Video: Don’t OVERSPEND! I Off-Road My New Cheap Jeep Wrangler To Prove You DON’T Need a Rubicon!

You don't have to spend over $50,000 to get a seriously good Jeep

2021 Jeep Wrangler Willys off-road
Tommy took his two-door Jeep Wrangler Willys to Moab to see just what you can get away with if you buy a more affordable spec. (Images: TFLoffroad)

You really don’t need a Jeep Wrangler Rubicon to have fun off-road.

As much as we like the Jeep Wrangler Rubicon, there’s no denying how eye-wateringly expensive the proposition can be if you go for all the bells and whistles. Even if you don’t, the starting price for a two-door Rubicon starts at $41,115, including Jeep’s $1,595 destination fee. Most folks will go for the four-door, and the moment you start getting into the options list — different engines, 8-speed automatic transmission, larger infotainment display, steel bumpers and so on — you can easily land north of $50,000. And the fully-loaded Wrangler Rubicon 392? Forget it.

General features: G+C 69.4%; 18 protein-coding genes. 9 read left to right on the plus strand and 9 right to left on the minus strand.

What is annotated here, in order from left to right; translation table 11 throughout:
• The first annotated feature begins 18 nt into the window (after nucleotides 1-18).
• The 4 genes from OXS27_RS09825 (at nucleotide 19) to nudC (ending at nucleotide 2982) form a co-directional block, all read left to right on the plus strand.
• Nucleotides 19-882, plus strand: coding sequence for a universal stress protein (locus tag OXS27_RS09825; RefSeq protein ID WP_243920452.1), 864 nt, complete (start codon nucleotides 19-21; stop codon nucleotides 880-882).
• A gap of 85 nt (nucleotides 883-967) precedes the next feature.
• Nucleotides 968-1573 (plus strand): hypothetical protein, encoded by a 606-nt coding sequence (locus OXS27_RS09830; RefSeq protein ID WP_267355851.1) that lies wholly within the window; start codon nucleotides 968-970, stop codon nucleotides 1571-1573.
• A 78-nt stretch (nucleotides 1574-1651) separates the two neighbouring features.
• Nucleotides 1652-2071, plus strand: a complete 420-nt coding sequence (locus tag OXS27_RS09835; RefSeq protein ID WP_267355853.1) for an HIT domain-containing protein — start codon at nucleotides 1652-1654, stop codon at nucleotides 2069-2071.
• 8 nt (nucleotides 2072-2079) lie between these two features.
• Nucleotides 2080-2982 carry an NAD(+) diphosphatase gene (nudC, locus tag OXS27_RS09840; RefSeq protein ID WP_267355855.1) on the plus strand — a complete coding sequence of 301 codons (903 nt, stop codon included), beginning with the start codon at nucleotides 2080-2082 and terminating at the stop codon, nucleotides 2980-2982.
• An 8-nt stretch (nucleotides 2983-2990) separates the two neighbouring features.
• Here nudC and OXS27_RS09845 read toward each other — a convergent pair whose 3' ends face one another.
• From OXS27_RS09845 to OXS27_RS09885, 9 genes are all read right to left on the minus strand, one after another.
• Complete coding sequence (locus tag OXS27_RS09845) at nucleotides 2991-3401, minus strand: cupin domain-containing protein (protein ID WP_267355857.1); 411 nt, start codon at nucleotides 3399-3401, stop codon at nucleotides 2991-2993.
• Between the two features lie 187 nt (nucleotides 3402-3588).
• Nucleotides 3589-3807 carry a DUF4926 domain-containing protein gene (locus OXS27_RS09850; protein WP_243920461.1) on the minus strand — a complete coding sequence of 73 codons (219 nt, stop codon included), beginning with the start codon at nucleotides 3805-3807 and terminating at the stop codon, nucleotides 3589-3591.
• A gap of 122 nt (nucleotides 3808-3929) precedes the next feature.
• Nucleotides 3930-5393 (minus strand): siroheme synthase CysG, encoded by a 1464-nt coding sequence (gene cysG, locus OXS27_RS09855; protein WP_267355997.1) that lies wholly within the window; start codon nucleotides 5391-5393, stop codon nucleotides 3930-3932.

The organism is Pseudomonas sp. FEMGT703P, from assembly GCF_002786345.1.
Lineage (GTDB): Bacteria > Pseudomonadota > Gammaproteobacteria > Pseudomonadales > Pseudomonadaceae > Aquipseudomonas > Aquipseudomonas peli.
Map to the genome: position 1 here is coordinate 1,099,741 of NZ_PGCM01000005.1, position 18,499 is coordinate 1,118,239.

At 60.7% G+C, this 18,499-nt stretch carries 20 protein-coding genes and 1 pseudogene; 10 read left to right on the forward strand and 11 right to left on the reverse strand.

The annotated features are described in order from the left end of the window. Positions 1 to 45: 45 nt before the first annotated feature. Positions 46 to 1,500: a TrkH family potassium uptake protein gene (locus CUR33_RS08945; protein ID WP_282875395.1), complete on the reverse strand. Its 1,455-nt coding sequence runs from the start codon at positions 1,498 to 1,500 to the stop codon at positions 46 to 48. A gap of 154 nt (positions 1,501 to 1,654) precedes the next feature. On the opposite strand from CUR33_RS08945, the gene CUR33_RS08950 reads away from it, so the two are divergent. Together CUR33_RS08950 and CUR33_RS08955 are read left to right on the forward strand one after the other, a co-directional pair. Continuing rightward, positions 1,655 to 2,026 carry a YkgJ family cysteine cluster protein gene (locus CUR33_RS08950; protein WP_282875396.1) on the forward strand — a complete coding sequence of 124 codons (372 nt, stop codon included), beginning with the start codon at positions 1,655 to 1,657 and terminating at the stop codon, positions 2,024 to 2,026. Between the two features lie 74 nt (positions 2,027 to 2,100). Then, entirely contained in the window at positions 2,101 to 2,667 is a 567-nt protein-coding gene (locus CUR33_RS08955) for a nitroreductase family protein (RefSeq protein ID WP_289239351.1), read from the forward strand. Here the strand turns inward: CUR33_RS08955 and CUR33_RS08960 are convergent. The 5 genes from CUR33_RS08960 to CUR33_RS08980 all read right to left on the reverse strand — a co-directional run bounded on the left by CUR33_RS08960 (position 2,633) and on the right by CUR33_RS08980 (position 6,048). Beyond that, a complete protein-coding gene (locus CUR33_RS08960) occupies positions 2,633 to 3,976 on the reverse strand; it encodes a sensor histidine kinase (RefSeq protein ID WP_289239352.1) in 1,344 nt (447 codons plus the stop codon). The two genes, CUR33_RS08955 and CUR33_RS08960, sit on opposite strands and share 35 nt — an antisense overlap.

But do you really need to spend that much money and go all-out to get all the off-road kit?

2021 Jeep Wrangler Willys off-road
Yep, that water’s a bit deep…good thing the Wrangler can handle it!

No, of course not, and Tommy’s recent excursion to Moab is a case in point. This summer, he ordered a brand new, two-door Jeep Wrangler Willys Sport for right around $35,000. Granted, the Sport is about as stripped down as you can possibly get. No power locks, power windows or power-adjustable seats, and an old-school Uconnect3 infotainment system. Still, the Willys package ads in off-road wheels and tires (Firestone Destination A/Ts), rock sliders, and a limited-slip differential.

It’s not the full front and rear lockers, electronic disconnecting sway bar and extra ground clearance you get with the Rubicon, sure. Nevertheless, Tommy manages his way through some challenging Moab trails, proving the value proposition of the Wrangler Willys Sport. Check it out below!

Side note: Regardless of what off-roader you do have, it’s still an idea to have a friend in another rig along, just in case something happens on the trip. You definitely don’t want to get stranded (or worse) if you’re on the trails alone.